Nearly two hundred years later, de Tocqueville has been vindicated not only as a superb social critic but also as a forecaster. Knowing nothing about de Tocqueville, the ten-year-old son of a friend put his own spin on recent history: “Mom, I think people value Father Time more than they value Mother Earth.” His words sting me like freezing rain, squeezing tears from the corners of my eyes. There’s nothing new there for me, except the perspective of youth: I often weep when I think about the hellishly overheated world we’re leaving him and his young friends. We’re destroying this world in large part because we care more about chasing fiat currency than we care about the living planet and its occupants.
Although it seems unlikely they met, de Tocqueville was writing during the time of the Danish philosopher Søren Kierkegaard. As if he, too, could see the future, Kierkegaard was plagued with anxiety. However, Kierkegaard didn’t call anxiety a plague: As he pointed out, anxiety is fundamental to our sense of humanity. Although I’m tempted to discard Kierkegaard’s every thought based simply on his ludicrous leap of faith, I can’t convince myself to disagree with him about anxiety. His writings about anxiety resonate with me as strongly as anything I’ve read by Lao Tzu, Schopenhauer, or Leopold.
It’s small wonder I’ve slept so poorly since August of 1979, when I reached a vague, subconscious understanding of the dire straits in which humanity is immersed. More than three decades after that summer of my nineteenth year, “my distress is enormous, boundless,” and growing by the day. I envy those who know about ongoing climate change and yet can remain comfortable with that knowledge. If you’re among them, perhaps this essay will drag you with me, into the abyss of despair. If so, I encourage you to abide the prescient words of Edward Abbey: “Action is the antidote to despair.”
According to NASA, anthropogenic climate change is primarily due to human actions. The ongoing crisis is intensifying, and much of North America is experiencing summer in March. Ninety degrees in winter is not normal, climate-change deniers notwithstanding. Ditto for this year’s Silent Spring.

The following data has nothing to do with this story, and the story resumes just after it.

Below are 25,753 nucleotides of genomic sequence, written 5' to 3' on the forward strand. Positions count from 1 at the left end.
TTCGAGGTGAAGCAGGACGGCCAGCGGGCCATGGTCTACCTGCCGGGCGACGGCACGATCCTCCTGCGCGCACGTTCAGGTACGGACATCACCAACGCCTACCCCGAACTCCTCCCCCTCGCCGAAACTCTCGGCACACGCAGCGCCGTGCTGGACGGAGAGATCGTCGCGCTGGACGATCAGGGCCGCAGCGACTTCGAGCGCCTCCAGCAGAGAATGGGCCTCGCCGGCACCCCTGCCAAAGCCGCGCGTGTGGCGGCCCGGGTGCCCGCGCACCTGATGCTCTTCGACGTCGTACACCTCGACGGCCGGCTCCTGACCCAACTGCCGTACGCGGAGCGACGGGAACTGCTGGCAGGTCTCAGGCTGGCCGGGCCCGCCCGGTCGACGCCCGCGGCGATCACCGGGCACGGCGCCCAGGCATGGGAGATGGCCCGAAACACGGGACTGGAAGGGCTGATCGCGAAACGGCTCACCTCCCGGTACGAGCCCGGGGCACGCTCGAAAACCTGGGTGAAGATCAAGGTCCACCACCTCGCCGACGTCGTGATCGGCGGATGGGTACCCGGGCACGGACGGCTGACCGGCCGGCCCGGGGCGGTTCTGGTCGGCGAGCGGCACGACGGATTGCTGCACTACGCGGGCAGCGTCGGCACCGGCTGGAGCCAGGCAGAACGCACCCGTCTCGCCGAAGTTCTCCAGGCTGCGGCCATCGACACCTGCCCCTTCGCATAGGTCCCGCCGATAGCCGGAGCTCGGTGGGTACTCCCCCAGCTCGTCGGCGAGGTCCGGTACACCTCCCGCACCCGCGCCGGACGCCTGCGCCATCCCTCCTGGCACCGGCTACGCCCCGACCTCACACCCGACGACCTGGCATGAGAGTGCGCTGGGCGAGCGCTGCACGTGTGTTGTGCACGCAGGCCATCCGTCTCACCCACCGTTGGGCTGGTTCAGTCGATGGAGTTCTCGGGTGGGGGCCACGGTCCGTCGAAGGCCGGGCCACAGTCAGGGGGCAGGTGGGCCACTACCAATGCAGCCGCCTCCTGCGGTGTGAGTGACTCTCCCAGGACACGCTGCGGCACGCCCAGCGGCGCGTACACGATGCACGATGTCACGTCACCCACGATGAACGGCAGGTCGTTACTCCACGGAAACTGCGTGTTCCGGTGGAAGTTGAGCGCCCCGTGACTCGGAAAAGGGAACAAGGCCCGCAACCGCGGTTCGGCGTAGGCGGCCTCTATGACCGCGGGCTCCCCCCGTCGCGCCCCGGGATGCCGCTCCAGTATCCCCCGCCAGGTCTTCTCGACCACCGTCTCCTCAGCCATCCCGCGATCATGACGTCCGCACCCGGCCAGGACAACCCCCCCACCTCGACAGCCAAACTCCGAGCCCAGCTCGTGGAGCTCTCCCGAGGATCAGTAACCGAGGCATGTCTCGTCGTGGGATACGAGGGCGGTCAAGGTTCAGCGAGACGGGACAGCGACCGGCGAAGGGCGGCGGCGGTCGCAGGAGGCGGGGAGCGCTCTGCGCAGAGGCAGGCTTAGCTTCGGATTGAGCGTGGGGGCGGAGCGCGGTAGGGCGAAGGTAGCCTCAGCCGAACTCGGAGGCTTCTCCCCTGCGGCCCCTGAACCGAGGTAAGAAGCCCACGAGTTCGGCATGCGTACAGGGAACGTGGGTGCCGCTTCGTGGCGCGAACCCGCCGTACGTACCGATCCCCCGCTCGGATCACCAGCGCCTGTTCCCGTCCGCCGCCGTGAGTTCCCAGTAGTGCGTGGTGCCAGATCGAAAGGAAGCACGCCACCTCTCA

If you’re under the age of 35, you’ve never experienced “normal” temperatures despite a weakening sun. In fact, February 1985 was the last time global mean monthly average was below the twentieth-century average. Already, climate has shifted to a new state. That state can only be described as dire. And yet because Earth’s climate system behaves in a nonlinear manner, future changes could occur very rapidly, making it seem as if more than three decades without a below-normal temperature reading were the good ol’ days.
What does the future hold? First, a warning: Abandon hope all ye who enter here.
A global average rise in temperature of 2 C is now optimistic, according to French scientists. Climatologist Matthew Huber agrees. But even that seemingly modest increase in temperature raises sea level 40 to 70 feet. Meanwhile, the OECD concludes we’re headed for an average temperature increase of 3-6 degrees Celsius by 2050 (full original report is here). Supporting documentation is far more abundant than revealed by these recent headlines:
- Climate change is shaking the world, literally
- Global warming borders close to being irreversible, according to conservative scientists
- Greenland’s ice will melt at a much lower temperature than previously estimated
- It might be irreversible already
- The Arctic death spiral continues unabated
- After all, a carbon time bomb has been dropped in the Arctic
- At the other pole, an iceberg the size of New York state is about to break away from Antarctica
- For many years, people have been metaphorically stealing glaciers to put into cocktails. Now they’re literally doing it.
- Habitat for millions of people will disappear with flooding from the oceans
- Water, water, everywhere, but the world’s rivers are failing to make it all the way to the oceans
- Oceans are acidifying at an ‘unparalleled’ rate, and will not survive
- Conveyor belt tipping point has been reached, as I pointed out in this space more than a year ago
- As I also pointed out, at the same time under slightly different name, ‘Compost bomb’ is latest climate change ‘tipping point’
- Meanwhile, drought in the southwestern United States is intensifying even as U.S. heat waves are set to intensify from New York to Los Angeles
- According to tables of flowering dates in 1840s Massachusetts, average temperature already has risen 2.4 C in Concord since the industrial revolution began
- Elsewhere in the United States, the heat is unprecedented, with 7,000 record high temperatures so far this year
- A vital species of tree killed by climate change brings to mind one my favorite lines from Derrick Jensen: “Forests greet us and deserts dog our heels”
- The abundance of dire information and a slow news days causes even ABC “News” to point out the weather weirding